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Management of Legionella in Water Reclamation Systems

Project: 12-05
Estimated Release: 2015
Type: Report

Program: Principal
Funding Partner: Singapore PUB
Total Budget: $355,164 (Cash: $200,000, In-Kind cash and service: $155,164)

Principal Investigator: Mark LeChevallier, American Water


Members of the genus Legionella are common inhabitants of potable water distribution systems, often proliferating in biofilms and in the presence of free-living protozoa. In WateReuse Research Foundation projects Guidance Document on the Microbiological Quality and Biostability of Reclaimed Water Following Storage and Distribution (WateReuse-05-002 published 2010) and Approaches to Maintain Consistently High Quality Reclaimed Water in Storage and Distribution Systems (WateReuse-08-04 expected publication date March 2012), Legionella were observed in recycled water distribution systems. Growth was attributed to the rapid loss of the disinfectant residual in recycled water and was associated with nutrient levels, particularly BDOC. However, these and other studies have not discerned the incidence of the Legionella serogroups that are pathogenic to humans, or determined the significance of pathogenic serogroups in water systems and end user sites. Recycled water uses such as spray landscape irrigation, water features (e.g. decorative fountains), cooling towers, and other public access uses can aerosolize water. Therefore, it is important to understand the role of Legionella transport in water droplets because inhalation of pathogenic Legionella spp. attached to water aerosols is the primary route of infection.

Despite the ubiquitous nature of Legionella in water, the public health importance of water-associated Legionella in drinking water and recycled water is not known. In order to ensure that that risk is minimized and to further build public confidence for using recycled water for these applications, it is important that the WateReuse Research Foundation investigate the incidence, relative risk (compared to drinking water), and develop management recommendations for the end users of recycled water. While L. pneumophila Serogroup 1 is an important human pathogen, the occurrence of this species and Serogroup versus other members of the genus and species in recycled water distribution systems is unknown. The effects of recycled water quality parameters on the growth (emphasis added), survival, and susceptibility of Legionella in distribution systems are also unknown. Data on the occurrence, survival, and disinfection susceptibility of Legionella spp in recycled water distribution systems are needed in order to formulate strategies for Legionella control in these systems.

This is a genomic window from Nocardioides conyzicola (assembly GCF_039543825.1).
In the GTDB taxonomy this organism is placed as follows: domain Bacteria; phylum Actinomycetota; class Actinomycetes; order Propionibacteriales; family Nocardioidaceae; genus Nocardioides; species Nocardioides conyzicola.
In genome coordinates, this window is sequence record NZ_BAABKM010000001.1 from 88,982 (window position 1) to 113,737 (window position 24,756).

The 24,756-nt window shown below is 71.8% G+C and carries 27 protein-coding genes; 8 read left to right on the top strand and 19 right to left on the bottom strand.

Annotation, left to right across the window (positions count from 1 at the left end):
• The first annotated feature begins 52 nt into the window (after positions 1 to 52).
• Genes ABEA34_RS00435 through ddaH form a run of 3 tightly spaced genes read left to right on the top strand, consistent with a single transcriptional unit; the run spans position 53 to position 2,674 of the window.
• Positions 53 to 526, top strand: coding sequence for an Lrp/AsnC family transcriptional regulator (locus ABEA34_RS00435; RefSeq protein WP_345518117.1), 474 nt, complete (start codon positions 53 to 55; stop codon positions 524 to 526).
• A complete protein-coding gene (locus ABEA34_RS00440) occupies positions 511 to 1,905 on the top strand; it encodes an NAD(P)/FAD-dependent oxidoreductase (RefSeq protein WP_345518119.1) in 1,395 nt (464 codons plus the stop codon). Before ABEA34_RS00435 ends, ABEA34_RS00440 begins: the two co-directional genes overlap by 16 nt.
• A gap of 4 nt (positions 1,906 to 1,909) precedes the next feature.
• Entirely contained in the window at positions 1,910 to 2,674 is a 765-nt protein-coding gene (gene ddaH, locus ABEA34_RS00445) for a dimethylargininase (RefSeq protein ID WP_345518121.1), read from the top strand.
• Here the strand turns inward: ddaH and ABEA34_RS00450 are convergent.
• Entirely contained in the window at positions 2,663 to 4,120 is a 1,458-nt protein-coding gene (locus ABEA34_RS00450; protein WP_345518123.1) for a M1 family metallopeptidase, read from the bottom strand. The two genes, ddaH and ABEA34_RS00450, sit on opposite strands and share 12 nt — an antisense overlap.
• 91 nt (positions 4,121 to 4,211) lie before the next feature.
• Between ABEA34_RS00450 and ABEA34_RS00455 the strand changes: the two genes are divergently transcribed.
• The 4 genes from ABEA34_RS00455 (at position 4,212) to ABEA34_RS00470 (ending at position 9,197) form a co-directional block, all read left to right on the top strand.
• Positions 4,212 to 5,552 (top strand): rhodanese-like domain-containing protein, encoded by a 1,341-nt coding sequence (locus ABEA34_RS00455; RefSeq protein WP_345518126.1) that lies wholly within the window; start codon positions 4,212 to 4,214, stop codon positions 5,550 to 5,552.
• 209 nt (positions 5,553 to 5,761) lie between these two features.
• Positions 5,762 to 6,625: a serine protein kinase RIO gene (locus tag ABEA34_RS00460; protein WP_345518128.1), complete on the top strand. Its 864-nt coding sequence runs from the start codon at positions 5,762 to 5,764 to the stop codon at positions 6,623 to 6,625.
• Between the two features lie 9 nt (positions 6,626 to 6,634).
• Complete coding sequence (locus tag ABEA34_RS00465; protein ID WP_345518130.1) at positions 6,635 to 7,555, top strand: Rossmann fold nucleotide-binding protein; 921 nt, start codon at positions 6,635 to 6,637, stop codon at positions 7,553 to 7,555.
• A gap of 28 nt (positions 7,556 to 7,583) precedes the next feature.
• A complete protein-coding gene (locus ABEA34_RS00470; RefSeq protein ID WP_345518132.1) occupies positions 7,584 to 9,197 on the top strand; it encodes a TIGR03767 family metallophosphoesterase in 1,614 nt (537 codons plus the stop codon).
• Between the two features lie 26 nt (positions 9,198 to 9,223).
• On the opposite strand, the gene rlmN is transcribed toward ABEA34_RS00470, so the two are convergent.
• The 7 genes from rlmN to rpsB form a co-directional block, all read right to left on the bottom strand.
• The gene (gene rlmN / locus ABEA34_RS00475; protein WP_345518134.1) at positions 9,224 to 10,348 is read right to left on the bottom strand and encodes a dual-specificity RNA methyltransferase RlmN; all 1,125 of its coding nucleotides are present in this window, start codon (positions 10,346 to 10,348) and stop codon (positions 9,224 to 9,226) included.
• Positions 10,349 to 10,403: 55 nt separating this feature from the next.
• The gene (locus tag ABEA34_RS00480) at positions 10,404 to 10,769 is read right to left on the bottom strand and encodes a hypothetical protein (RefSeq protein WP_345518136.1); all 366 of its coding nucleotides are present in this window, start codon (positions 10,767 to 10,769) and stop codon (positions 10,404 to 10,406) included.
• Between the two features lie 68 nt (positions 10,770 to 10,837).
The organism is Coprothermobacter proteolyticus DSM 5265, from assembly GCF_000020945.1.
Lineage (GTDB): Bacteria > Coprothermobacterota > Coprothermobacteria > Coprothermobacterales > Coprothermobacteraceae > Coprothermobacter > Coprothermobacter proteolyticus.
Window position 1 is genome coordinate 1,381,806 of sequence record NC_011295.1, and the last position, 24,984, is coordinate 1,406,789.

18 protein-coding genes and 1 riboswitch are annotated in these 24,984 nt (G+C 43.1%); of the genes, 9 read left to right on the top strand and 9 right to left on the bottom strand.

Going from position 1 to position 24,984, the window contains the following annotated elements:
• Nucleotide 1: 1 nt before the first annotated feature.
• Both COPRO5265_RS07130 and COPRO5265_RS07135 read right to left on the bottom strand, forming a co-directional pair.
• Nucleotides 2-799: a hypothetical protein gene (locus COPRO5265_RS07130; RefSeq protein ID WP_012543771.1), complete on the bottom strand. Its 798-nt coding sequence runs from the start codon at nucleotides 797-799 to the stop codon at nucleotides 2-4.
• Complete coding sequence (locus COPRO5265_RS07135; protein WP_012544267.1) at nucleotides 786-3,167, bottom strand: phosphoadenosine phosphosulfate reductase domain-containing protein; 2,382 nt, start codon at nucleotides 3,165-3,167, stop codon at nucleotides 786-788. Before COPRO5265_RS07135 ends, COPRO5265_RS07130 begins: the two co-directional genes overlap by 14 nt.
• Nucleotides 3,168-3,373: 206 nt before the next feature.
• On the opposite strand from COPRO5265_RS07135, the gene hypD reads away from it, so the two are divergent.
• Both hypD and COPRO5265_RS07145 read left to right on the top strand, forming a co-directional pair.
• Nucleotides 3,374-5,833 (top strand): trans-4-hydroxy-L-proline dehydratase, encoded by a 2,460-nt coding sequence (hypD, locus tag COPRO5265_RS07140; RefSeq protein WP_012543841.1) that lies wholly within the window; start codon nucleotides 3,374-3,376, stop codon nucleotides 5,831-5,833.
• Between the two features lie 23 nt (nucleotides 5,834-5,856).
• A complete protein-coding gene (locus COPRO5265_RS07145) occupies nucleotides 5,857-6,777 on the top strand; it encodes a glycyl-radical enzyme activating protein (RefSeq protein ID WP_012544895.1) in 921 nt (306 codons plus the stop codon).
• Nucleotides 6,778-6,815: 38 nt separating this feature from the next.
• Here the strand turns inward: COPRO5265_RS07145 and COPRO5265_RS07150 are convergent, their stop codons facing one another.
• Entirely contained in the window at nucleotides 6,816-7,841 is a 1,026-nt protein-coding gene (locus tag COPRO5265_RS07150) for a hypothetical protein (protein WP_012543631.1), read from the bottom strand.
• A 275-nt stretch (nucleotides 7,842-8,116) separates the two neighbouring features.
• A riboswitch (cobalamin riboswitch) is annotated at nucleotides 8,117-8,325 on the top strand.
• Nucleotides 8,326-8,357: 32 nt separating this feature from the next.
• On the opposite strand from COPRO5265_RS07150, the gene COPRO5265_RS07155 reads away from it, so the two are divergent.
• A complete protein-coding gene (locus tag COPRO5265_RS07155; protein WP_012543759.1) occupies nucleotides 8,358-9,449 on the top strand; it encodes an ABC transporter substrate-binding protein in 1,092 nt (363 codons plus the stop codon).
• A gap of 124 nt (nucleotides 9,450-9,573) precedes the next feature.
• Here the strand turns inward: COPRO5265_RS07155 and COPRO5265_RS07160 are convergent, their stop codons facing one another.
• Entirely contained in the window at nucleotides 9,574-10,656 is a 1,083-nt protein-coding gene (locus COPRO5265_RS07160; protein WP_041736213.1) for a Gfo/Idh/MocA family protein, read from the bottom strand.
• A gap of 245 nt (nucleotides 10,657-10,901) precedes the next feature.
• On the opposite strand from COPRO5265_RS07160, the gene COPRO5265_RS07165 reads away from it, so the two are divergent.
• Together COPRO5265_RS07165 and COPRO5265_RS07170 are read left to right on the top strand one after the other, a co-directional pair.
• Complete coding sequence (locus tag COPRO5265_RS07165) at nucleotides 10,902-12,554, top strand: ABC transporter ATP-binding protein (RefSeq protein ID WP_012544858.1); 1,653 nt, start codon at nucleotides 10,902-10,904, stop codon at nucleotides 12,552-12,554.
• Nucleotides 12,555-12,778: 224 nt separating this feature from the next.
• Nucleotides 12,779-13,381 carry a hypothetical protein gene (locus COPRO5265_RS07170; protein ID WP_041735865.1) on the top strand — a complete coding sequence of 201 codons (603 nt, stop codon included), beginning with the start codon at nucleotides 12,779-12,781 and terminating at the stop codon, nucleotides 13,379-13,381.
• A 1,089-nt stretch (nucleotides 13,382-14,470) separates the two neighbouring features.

Goals and Objectives

The project will demonstrate that there is a method for addressing health concerns related to Legionella. Since Legionella has been shown to be present in drinking water distribution systems, we want to assess the relative risk and provide an appropriate action to be taken. The project will give a clearer understanding of whether aerosols from recycled water are a risk to human health. The main audience includes water utilities supplying recycled water, building owners and operators (i.e. of devices that can proliferate Legionella), and health regulators.

The primary objectives of this project are to understand and communicate the risks of exposure to Legionella via recycled water and to develop management tools and techniques for Water Quality Managers to reduce these risks. Specific objectives include:

  • Summarize what is currently known about the incidence/occurrence of Legionella spp., especially for pathogenic species occurring in recycled water distribution systems and end user sites;
  • Characterize disinfection kinetics of Legionella spp. Emphasis should also be placed on recycled water treatment processes and include chemical and operational parameters which may be different from drinking water production facilities that could affect microbial water quality. Parameters should include type of disinfectant, disinfectant residual, residence time, temperature, etc.;